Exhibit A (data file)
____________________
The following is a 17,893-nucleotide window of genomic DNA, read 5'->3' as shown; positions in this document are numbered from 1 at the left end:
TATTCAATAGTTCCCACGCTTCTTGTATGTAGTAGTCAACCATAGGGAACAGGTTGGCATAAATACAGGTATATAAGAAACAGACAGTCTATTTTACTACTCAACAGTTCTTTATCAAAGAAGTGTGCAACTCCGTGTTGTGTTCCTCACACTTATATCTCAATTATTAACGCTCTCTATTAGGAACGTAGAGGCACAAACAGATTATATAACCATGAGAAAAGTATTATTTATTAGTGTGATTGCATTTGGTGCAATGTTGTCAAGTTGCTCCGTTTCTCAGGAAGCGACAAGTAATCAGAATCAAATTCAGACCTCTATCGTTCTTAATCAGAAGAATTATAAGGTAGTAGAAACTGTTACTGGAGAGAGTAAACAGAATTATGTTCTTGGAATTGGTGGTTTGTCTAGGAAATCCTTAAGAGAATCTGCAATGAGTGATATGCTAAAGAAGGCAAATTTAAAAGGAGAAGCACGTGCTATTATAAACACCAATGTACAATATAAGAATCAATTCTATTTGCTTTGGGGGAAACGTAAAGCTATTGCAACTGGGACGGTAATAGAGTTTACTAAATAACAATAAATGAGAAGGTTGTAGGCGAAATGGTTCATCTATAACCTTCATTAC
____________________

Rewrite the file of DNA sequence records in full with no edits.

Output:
The following is a 17,893-nucleotide window of genomic DNA, read 5'->3' as shown; positions in this document are numbered from 1 at the left end:
TATTCAATAGTTCCCACGCTTCTTGTATGTAGTAGTCAACCATAGGGAACAGGTTGGCATAAATACAGGTATATAAGAAACAGACAGTCTATTTTACTACTCAACAGTTCTTTATCAAAGAAGTGTGCAACTCCGTGTTGTGTTCCTCACACTTATATCTCAATTATTAACGCTCTCTATTAGGAACGTAGAGGCACAAACAGATTATATAACCATGAGAAAAGTATTATTTATTAGTGTGATTGCATTTGGTGCAATGTTGTCAAGTTGCTCCGTTTCTCAGGAAGCGACAAGTAATCAGAATCAAATTCAGACCTCTATCGTTCTTAATCAGAAGAATTATAAGGTAGTAGAAACTGTTACTGGAGAGAGTAAACAGAATTATGTTCTTGGAATTGGTGGTTTGTCTAGGAAATCCTTAAGAGAATCTGCAATGAGTGATATGCTAAAGAAGGCAAATTTAAAAGGAGAAGCACGTGCTATTATAAACACCAATGTACAATATAAGAATCAATTCTATTTGCTTTGGGGGAAACGTAAAGCTATTGCAACTGGGACGGTAATAGAGTTTACTAAATAACAATAAATGAGAAGGTTGTAGGCGAAATGGTTCATCTATAACCTTCATTAC